Gates Looking for ‘Flexibility’ in Law Banning Homosexuals from Military Service

By Matt Cover | July 1, 2009 | 6:32 PM EDT

Defense Secretary Robert Gates (AP Photo)

( – Defense Secretary Robert Gates said that he is directing the Pentagon’s top lawyers to look for ways to reinterpret the 1993 law that bars homosexuals from serving in the military. Gates said he was looking to make enforcement of the law more “humane.”
Speaking to reporters on his way back from Germany Tuesday, Gates said that he was concerned about secretly homosexual service-members who are “outed” by another service-member who doesn’t like them.
“And so one of the things we're looking at is, is there flexibility in how we apply this law,” Gates said. “In other words, if somebody is outed by a third party, we have to – does that force us to take an action?”
Gates said he didn’t want to have to kick someone out of the military because other service-members were out for vengeance, saying there needed to be a more “humane” way to enforce the law.
“Do we need … to take action on somebody if we get that information from somebody who may have vengeance in mind or blackmail or somebody who has been jilted. But that's the kind of thing we're looking at to see if there's at least a more humane way to apply the law until the law gets changed.”
The law, Title 10 U.S. Code, section 654 says that homosexuality is incompatible with military service and that if any service-member is found to be a homosexual, they must be “separated” – the technical term for removing them from service.
“The prohibition against homosexual conduct is a long-standing element of military law that continues to be necessary,” according to the law, because “the armed forces must maintain personnel policies that exclude persons whose presence in the armed forces would create unacceptable risk to the armed forces’ high standards of morale, good order and discipline, and unit cohesion.”
The law goes on to say that homosexuals would pose just such an “unacceptable risk” to morale and unit cohesion, making it impossible for them to serve in the military.
“The presence in the armed forces of persons who demonstrate a propensity or intent to engage in homosexual acts would create an unacceptable risk to the high standards of morale, good order and discipline, and unit cohesion,” the law states.
Gates admitted that this prohibition is almost impossible to circumvent, saying it left little room for “flexibility.”
“[I]t's a very prescriptive law. It doesn't leave much to the imagination for a lot of flexibility.”
Gates said he is still trying to implement the policies of President Barack Obama, who wants to find some way to reverse the law, fulfilling a major campaign promise he made to homosexual pressure groups.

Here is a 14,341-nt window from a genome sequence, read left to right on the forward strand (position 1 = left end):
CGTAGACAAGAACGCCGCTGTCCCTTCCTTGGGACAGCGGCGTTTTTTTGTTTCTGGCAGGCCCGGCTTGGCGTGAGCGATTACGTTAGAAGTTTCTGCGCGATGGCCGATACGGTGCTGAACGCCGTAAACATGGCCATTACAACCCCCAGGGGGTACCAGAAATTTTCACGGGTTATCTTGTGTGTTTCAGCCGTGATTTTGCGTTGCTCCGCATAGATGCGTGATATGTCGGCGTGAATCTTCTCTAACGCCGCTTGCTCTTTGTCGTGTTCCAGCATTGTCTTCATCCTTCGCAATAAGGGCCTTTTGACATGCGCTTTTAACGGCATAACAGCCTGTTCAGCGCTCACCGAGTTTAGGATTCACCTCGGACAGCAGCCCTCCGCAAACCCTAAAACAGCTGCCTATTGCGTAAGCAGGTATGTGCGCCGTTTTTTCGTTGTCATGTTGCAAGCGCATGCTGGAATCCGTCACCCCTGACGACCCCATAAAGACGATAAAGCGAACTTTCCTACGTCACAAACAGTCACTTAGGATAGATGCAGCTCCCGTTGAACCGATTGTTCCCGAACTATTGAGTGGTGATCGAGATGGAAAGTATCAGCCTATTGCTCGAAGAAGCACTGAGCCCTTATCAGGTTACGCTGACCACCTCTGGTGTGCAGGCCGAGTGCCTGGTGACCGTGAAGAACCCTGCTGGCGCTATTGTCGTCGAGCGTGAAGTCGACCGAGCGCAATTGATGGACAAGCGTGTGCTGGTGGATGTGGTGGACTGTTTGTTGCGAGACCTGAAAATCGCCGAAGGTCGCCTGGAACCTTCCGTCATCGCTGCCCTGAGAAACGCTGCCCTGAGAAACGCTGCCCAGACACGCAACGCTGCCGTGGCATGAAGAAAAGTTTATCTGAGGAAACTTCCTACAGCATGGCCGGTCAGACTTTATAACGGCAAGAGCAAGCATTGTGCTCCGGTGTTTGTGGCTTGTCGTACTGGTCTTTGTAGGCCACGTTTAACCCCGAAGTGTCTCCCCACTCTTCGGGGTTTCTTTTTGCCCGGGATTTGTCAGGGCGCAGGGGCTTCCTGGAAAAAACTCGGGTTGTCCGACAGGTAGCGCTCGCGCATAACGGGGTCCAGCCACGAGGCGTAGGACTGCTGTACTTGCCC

Gates acknowledged that only Congress, not Obama, can actually allow homosexuals to serve in the military, something it has refused to do.
“[M]y last discussion with the president was probably last week,” Gates revealed. “We were talking about how do we move forward on this to achieve his objective which is changing the policy and the issue that we face is that how do we begin to do preparations and simultaneously the administration move forward in terms of asking the Congress to change the law.”
Beth Pillman, a law professor at the University of California Hastings and an expert in military law, said that Gates has all the flexibility he needs, that he could essentially order the military to ignore any evidence that a service-member is homosexual.
“There’s a possibility that Gates would make changes that would lead to the end of the policy, eventually,” Pillman told “The Secretary of Defense, under the statute, has the authority to determine the procedures under which investigations, separations, and personnel actions go forward.”
Gates could change any one of these regulations, effectively gutting the law by preventing the military from finding out a service-member is homosexual.
“He could stop the findings. He could have them not make findings. He could require approval for investigations. That’s definitely within the discretion of the secretary.”
Dan Goure, vice president of the non-partisan Lexington Institute – a think tank which focuses on military issues – disagreed, saying the law was clear and that homosexuals are not allowed to serve in the military.
“I don’t see that there is much that can be done, certainly not without a court challenge from members of Congress who voted for the existing law,” Goure told “The administration has finally gotten trapped by its positions, attempting to straddle the line between its security face and its domestic policy face.”
“Gates has got himself a problem. There’s not a whole lot he can do.”